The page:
Music serves many needs for both the performer and the audience. And one that is just becoming mainstream is the power of music to help heal the body and spirit. Music professor Jim Borling knows first hand this power and has been sharing his expertise with RU students, practitioners at international conferences and the local community for more than two decades. Borling runs his own music therapy practice in Roanoke in addition to directing RU’s music therapy program of about 50 students. “Music has deep meaning for me and I combine that with a fundamental curiosity of human functioning and how we tick,” says Borling.
Borling shares that passion for music therapy with his students. Graduate student Nicole Hahna assists him with organizing practicums for undergraduate music therapy majors. Hahna is a licensed music therapist who worked for a year before beginning her graduate studies. “It’s a wonderful opportunity for students to gain clinical hands on learning while serving the community. I’m constantly getting calls from area facilities who want our music therapy students to work with them,” says Hahna. In addition to serving as a mentor for undergraduate students and making sure they maximize their service opportunities, Hahna is taking graduate courses such as counseling and guided imagery in music. “I’m blessed to be here right now. I’m learning so much that I look forward to applying later in my own practice,” says Hahna. She soon will be putting her skills to good use at the Women’s Resource Center in Radford where she will conduct a support group with improvisational music therapy to work on self-esteem and depression. “I want to give the women a chance to express grief and loss and give them a supporting environment for that,” says Hahna.
Dwayne Martin is in the middle of his undergraduate degree practicum at the Pulaski Head Start. He is working with 30 at risk children aged four and five. “It’s exhausting but really rewarding,” says Martin as he sits and talks about the kids with a sparkle in his eye. At the beginning of the semester he met with the program director and they mapped out goals and objectives for his sessions including increasing the children’s vocabulary and helping them develop appropriate social skills. Martin uses instruments like boom whackers and maracas to get the children involved in the learning process. “When music is used with children, it draws their attention and makes the learning environment more inviting,” says Martin. He has already seen the benefits he is receiving from his experiences and the progress his pupils have made. “At the end of the session or semester, I can definitely see the difference in the students’ skills and behavior.” Martin will graduate in May and get married two weeks later. He has big plans for his future. “I want to go to graduate school at RU and live and practice in Southwest Virginia,” says Martin. “I love it here.”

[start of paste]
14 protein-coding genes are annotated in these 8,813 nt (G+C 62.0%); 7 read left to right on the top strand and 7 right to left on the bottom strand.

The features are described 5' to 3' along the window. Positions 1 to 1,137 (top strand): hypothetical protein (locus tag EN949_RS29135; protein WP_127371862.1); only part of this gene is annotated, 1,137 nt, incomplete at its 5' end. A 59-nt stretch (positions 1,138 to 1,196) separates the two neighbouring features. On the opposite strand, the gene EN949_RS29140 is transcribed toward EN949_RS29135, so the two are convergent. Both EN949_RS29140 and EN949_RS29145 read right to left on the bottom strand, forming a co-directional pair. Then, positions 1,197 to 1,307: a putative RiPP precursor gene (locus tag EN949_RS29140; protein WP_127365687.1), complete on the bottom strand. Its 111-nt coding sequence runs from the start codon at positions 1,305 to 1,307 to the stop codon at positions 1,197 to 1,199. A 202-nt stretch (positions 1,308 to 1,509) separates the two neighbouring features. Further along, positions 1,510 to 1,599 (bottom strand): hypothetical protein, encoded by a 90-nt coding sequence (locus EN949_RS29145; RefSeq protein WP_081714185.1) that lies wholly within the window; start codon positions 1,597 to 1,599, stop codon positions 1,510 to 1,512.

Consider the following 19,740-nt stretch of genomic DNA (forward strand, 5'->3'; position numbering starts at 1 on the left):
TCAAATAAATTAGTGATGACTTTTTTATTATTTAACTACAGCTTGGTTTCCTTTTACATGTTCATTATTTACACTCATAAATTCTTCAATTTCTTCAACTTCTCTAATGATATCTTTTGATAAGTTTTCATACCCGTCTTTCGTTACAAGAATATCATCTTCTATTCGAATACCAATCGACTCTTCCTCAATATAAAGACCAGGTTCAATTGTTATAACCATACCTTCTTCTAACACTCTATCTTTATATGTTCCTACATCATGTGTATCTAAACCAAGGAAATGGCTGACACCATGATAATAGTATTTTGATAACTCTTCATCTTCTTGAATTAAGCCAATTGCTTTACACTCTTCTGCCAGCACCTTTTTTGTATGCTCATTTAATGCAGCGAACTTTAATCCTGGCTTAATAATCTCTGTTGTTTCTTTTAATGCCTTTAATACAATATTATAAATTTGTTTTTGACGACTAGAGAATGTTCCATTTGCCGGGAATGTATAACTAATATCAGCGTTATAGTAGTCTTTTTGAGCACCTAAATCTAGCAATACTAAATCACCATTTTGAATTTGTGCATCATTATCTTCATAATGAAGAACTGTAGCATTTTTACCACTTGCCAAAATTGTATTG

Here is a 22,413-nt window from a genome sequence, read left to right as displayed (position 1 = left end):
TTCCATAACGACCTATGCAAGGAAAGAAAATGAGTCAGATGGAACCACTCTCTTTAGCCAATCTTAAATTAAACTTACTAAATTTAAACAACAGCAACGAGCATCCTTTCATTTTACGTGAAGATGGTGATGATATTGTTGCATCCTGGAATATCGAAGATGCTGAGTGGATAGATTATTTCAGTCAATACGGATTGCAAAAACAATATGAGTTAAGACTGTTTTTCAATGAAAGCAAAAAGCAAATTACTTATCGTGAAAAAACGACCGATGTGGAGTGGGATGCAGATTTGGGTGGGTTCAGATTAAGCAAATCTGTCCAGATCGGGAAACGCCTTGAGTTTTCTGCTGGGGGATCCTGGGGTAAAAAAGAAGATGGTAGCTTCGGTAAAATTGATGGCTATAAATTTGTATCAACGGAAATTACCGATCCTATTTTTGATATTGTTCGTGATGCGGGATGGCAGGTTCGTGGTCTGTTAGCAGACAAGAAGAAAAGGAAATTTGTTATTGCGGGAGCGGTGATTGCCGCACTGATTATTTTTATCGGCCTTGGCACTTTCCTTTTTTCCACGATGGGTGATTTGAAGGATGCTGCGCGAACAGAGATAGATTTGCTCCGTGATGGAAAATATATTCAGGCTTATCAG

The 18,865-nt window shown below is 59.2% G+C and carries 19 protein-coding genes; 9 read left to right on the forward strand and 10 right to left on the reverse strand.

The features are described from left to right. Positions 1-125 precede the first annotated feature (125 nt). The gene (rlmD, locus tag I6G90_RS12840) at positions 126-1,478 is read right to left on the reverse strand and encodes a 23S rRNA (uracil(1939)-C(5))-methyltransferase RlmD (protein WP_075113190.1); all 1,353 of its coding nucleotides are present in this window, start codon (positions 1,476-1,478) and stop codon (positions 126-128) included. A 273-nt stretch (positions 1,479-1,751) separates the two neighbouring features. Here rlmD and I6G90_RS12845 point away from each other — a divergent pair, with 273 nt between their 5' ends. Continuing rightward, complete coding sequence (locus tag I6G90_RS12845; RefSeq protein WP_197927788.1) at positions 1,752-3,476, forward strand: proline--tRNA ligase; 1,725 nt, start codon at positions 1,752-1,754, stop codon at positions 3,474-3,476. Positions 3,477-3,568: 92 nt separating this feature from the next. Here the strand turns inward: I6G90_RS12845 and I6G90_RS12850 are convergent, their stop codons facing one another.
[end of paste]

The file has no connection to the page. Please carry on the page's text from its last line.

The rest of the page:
The arts scene at RU is vibrant and adds spice to university and community life. Performances and exhibits by students, faculty and visitors from around the world like the London City Opera entertain and turn young minds on to the creative possibilities in service, education and entertainment.
Visit the College of Visual and Performing Arts web site to learn more about its programs and offerings at http://www.radford.edu/~cvpa-web/.